Michael obviously has a quicker eye that I do, but I've done sprung points before. Is this the same, in the in the first photo of the track, a train moving left to right will always go straight on, whereas a train approaching from top right will join the main line?

Many years ago I tried to do that for a model of the Haytor Tramway, but failed. Am I close or is everyone else seeing something I'm gnot, which is more than likely?

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Postby shortliner » Mon May 10, 2010 5:43 pm

Non moving turnouts are being discussed on RMweb, and yes - they do work! http://www.rmweb.co.uk/community/index. ... on-points/

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Postby Adrian » Tue May 11, 2010 12:02 am

G'day All

Jack.....If you look at the last picture you will see that the inside rail is common to both gauges.....the outer rails provide the 16.5mm and 22mm gauge rails.....therfore 3 rails do the work of 4.

Andy A.......A closer look at the two point photos will show that the diverging track is the 16.5mm gauge while the straight track is the 22mm gauge.......this means that the gauge of the vehicle which determines which direction it will take.
Image
Assuming the train is coming from the left....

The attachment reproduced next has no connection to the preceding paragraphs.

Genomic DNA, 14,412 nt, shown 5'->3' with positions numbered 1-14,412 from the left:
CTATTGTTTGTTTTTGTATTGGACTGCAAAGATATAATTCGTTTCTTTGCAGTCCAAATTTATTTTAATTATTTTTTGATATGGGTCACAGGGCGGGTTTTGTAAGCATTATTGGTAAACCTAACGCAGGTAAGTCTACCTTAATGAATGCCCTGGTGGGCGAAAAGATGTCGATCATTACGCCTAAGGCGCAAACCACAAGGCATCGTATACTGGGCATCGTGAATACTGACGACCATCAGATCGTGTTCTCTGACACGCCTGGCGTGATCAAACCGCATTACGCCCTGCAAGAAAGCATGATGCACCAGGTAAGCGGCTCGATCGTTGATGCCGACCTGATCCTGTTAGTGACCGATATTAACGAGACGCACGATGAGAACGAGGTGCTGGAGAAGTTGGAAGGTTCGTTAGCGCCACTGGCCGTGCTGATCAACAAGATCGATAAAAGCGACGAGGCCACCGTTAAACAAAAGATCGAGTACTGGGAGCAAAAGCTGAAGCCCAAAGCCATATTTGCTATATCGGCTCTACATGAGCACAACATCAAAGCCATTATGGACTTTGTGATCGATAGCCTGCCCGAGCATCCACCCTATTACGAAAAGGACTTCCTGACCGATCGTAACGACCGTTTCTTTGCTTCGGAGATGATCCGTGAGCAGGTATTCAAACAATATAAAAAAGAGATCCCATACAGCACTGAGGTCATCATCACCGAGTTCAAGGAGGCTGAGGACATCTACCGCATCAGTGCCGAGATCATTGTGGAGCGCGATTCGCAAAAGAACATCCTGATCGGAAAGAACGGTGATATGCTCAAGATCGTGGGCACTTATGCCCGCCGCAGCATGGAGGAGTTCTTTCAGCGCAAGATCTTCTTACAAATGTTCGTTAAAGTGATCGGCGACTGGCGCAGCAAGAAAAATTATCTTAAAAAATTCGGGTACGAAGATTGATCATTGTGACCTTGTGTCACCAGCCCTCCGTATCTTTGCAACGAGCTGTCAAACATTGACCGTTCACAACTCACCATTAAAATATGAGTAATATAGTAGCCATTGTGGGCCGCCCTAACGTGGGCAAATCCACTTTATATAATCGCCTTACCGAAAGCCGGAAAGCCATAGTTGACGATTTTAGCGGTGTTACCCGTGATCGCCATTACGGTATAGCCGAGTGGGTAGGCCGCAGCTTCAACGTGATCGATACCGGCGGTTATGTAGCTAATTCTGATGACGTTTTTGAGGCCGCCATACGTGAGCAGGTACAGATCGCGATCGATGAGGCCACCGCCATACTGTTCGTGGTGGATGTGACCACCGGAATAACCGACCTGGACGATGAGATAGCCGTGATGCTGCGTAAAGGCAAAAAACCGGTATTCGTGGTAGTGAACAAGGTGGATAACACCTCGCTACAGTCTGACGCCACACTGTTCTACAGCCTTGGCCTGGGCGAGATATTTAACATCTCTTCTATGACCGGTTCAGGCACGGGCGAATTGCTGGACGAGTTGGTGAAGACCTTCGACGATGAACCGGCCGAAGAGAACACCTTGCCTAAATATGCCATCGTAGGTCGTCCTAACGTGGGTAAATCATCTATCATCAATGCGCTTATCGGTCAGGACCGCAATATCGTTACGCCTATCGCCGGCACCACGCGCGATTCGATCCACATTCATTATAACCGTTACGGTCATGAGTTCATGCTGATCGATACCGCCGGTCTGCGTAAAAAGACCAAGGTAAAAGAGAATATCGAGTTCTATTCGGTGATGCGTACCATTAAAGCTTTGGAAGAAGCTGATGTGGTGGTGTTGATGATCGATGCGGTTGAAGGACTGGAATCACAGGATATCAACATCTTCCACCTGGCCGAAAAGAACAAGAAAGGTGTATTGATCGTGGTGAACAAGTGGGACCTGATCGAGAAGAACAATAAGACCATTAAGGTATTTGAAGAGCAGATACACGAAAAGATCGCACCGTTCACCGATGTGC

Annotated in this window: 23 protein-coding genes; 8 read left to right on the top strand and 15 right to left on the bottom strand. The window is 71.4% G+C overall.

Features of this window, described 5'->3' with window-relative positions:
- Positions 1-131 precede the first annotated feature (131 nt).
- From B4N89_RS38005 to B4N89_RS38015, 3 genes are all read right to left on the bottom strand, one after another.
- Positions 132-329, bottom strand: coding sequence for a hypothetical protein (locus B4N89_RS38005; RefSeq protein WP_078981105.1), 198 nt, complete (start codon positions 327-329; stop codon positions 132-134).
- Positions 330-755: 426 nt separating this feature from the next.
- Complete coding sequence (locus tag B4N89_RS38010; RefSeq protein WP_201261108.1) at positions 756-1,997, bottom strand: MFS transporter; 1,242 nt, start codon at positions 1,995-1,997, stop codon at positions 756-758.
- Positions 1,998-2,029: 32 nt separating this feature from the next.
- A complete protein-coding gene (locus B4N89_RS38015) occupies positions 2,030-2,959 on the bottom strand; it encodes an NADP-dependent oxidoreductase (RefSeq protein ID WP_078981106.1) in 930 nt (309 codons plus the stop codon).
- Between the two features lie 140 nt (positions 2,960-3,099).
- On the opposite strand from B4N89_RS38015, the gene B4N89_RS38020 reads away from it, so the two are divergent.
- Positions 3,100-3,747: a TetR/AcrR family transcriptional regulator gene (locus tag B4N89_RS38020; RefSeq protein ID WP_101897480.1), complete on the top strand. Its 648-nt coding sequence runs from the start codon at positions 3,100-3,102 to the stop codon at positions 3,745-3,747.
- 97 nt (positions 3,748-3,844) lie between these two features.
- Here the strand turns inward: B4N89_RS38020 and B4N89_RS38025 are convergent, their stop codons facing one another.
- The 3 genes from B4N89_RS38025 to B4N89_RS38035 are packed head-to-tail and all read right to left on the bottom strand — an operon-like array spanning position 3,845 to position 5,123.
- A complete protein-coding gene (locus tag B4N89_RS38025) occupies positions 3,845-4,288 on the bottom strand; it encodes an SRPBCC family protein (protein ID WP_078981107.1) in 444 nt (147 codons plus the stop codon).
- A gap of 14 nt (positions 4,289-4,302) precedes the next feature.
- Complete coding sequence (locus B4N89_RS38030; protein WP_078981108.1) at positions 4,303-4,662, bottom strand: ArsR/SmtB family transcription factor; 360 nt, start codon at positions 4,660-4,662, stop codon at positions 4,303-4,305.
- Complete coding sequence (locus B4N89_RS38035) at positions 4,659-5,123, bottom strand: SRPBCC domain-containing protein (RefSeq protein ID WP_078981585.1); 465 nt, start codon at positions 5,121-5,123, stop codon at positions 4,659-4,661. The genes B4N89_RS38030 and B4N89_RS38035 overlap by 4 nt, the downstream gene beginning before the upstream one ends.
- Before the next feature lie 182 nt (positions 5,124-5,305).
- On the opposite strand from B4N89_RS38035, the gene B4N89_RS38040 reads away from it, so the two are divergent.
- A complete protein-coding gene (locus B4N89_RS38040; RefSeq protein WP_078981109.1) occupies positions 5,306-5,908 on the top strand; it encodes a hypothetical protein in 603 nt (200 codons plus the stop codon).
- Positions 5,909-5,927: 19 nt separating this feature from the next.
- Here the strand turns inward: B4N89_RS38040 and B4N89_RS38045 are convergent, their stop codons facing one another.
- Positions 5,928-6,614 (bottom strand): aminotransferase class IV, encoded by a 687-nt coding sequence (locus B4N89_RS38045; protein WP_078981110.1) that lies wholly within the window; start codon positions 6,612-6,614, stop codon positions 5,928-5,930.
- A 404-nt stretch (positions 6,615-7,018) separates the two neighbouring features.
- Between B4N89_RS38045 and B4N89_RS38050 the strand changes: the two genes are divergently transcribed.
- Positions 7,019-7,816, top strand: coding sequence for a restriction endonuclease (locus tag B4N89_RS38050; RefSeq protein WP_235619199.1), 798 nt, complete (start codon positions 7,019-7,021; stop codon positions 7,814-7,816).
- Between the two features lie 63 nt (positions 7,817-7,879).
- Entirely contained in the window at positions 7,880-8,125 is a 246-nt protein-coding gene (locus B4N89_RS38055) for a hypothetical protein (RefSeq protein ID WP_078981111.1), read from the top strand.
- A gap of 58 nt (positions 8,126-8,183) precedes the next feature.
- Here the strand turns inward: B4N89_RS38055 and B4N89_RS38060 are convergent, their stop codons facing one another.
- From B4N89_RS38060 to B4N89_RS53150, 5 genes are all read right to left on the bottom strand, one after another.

If it is 16.5mm gauge its running rail will force it to the diverging track.
If it is 22mm gauge the long straight checkrail will lead it onto the straight route

Hope that this make things a little clearer :D

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Postby JackBlack » Tue May 11, 2010 9:02 am

Oh now I see, thanks Adrian.
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Postby Ian-IoM » Tue May 11, 2010 9:35 am

Looking impressive, I'll be watching your track building with interest :D
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Postby Glen A » Tue May 11, 2010 8:20 pm

Nice work on the track Adrian. 8)

It all looks deceptively easy when your neat work is magnified to that size. You might even temp a few to have a go. But you will not fool me so easy. I know how hard it is to get a point frog aligned correctly.
I will just sit back and watch in awe :wink:

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Postby Adrian » Wed May 12, 2010 12:01 am

G'day all

Just wired up the track and after gapping ALL the sleepers (trains don't work too well with a dead short) I had my S gauge Black Beetle travelling on the main line.

It was at this time that I found a major problem......the train fell between the rails at a number of places... :oops:

A closer look at the S gauge track gauge found the problem....it was designed for code 125 track...not code 100, which allowed the track to change gauge as the slots that hold the rail are too wide.....while this made sure the track was no smaller than the minimum size but allowed it to spread to a wider than desirable gauge :shock:

Will now have to build my own gauge and modify the offending lengths of track.